Focus Areas and Action Steps

To add even more structure into my business action plan I decided that I would have three primary focus areas each quarter. One of the main reasons that I did this is because it was very easy for me to come up with a huge list of tasks to meet a sub goal.

But this can be overwhelming and so I needed to be realistic about what we could achieve in a 3 month period.

Focus areas for action planningSo I created focus areas. These are areas of my business which need improvement. Examples of this could be marketing, automation and systems, the sales process and so on.

Within each of these focus areas there are between 10 and 14 action steps assigned to different individuals in the business.

I use an action planning worksheet which has a start and end date, each focus area, the action steps within that focus area, who is responsible for delivering each action and the target date for completing the action.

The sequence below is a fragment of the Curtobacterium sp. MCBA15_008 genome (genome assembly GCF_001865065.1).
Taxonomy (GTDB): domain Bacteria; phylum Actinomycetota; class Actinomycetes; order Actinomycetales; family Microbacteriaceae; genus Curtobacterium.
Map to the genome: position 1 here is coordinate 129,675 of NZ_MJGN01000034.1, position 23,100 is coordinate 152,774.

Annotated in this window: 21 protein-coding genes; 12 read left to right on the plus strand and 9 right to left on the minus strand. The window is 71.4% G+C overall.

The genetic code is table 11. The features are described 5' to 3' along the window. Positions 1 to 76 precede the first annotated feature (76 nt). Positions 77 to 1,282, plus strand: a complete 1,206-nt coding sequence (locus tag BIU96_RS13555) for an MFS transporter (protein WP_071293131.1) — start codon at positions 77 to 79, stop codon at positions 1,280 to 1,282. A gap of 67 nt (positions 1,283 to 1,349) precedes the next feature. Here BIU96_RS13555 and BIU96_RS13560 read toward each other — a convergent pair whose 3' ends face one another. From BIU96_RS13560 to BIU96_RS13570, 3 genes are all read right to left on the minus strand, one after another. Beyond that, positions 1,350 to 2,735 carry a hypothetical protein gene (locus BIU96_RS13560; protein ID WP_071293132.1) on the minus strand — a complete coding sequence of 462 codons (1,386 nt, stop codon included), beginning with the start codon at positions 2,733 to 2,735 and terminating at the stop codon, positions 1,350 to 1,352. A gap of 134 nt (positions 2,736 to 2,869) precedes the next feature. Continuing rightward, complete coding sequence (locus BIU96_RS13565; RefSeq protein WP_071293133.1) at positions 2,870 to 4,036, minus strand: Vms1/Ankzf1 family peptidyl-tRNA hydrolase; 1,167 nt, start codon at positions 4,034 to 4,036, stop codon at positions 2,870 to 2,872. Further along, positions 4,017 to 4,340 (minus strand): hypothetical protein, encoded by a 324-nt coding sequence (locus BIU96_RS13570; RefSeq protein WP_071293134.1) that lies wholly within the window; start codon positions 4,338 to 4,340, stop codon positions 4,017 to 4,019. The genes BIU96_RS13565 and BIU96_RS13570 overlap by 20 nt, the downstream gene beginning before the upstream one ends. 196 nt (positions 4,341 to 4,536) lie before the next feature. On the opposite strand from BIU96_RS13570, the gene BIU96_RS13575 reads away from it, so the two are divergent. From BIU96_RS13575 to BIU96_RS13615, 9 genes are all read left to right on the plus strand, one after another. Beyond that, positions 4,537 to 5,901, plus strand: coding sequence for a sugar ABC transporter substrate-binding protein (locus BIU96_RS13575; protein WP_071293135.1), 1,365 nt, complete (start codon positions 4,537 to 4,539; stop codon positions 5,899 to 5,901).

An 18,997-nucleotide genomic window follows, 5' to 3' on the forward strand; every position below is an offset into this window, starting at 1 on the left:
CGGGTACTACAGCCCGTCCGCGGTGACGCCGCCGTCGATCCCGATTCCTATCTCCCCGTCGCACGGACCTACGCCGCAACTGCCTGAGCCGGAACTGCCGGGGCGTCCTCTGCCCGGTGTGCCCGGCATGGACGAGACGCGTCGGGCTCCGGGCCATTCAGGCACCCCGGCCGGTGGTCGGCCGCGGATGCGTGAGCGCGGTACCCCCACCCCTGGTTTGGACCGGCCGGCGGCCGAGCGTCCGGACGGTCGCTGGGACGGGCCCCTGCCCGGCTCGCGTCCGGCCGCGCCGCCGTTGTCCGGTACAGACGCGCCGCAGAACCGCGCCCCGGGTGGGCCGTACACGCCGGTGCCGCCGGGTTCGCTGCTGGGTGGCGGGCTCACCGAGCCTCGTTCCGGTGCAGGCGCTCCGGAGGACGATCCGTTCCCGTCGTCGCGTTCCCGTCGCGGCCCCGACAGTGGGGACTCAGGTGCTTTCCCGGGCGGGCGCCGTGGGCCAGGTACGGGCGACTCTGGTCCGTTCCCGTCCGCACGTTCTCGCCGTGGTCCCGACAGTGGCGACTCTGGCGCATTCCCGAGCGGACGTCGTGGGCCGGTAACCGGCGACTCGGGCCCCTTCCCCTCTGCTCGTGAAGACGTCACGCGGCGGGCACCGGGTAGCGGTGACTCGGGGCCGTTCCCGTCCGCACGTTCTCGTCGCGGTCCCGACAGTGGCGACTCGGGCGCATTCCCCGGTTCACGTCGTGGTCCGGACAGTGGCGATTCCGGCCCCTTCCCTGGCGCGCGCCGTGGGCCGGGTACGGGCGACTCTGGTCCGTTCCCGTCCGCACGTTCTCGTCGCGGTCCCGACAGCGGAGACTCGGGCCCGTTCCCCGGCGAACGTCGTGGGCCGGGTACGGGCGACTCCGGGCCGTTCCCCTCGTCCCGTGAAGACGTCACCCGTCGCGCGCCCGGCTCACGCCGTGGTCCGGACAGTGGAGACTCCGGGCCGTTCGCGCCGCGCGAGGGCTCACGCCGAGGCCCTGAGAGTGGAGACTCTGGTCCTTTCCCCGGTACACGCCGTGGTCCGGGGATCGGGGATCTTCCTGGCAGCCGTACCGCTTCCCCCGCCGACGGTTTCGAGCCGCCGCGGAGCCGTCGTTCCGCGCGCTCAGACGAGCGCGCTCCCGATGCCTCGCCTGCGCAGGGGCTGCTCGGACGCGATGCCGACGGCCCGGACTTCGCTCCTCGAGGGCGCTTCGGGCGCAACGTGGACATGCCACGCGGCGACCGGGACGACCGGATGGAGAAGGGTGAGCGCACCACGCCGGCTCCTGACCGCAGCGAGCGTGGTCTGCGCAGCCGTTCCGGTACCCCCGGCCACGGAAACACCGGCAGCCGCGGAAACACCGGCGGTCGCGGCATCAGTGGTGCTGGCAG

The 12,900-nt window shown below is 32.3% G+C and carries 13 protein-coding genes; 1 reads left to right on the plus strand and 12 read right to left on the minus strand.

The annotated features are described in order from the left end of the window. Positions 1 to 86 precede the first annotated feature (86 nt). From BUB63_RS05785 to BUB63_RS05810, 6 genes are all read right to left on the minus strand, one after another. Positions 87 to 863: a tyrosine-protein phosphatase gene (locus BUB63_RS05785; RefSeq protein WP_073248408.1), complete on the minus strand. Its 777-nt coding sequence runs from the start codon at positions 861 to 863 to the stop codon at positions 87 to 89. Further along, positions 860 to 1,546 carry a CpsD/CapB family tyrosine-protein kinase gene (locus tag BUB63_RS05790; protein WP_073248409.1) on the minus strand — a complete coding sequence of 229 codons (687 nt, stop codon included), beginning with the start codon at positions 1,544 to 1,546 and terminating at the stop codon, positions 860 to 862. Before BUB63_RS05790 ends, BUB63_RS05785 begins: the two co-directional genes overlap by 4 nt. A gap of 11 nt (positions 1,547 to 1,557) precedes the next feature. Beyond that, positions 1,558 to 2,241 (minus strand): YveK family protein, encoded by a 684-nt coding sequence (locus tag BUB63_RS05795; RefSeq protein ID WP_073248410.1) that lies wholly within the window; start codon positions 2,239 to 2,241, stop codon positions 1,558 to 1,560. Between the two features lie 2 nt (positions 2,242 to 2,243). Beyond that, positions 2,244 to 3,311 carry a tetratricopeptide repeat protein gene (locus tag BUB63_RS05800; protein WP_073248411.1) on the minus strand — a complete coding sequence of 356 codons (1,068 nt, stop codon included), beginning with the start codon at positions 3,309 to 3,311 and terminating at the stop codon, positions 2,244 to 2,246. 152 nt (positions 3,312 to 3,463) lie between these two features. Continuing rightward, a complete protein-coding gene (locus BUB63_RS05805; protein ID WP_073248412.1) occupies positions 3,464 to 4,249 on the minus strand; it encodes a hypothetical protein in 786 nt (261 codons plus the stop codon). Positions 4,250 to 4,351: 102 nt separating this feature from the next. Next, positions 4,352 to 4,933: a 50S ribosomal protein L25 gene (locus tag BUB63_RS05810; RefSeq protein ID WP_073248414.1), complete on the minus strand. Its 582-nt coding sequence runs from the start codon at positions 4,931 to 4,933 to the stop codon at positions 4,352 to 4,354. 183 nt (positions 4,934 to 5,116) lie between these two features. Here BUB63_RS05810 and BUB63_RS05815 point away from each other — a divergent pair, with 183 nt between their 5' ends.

Business action Planning - Worksheet

Success Criteria and Key KPI’s

It’s fine to have an organised list of action steps under focus areas assigned to different individuals. But how do I know whether an action or set of actions is delivering the results that I want to achieve?Action planning time saved

The answer to this is the use of “success criteria” and a “key KPI” (Key Performance Indicator) for each focus area.

You cannot manage what you cannot measure, and I want to be sure that what we were doing is taking the business in the right direction. I didn’t want to develop a “busy business” that was really going nowhere.

Success criteria relate to a task or collection of tasks. When I was in the processes of automation I decided that initially I wanted some of the automation tasks to save at least 40 hours of work per month.